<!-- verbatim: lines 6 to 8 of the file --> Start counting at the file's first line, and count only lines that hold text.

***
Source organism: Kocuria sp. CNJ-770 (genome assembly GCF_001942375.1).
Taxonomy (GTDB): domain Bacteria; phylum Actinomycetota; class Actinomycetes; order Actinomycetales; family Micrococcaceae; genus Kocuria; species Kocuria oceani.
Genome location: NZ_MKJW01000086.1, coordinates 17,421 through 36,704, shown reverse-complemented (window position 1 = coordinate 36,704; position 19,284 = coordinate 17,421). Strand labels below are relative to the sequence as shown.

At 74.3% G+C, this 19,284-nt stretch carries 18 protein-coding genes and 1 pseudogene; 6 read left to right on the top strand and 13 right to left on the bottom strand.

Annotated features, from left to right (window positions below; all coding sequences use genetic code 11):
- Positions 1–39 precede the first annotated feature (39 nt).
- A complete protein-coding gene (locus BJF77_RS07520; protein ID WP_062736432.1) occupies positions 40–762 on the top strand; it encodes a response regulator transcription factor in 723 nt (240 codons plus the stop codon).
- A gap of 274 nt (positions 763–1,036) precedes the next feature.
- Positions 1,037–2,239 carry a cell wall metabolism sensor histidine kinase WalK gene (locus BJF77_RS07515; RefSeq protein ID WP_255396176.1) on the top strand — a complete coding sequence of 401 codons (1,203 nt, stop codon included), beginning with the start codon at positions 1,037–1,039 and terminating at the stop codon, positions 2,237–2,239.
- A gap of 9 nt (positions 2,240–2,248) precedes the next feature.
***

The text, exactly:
- Positions 1–39 precede the first annotated feature (39 nt).
- A complete protein-coding gene (locus BJF77_RS07520; protein ID WP_062736432.1) occupies positions 40–762 on the top strand; it encodes a response regulator transcription factor in 723 nt (240 codons plus the stop codon).
- A gap of 274 nt (positions 763–1,036) precedes the next feature.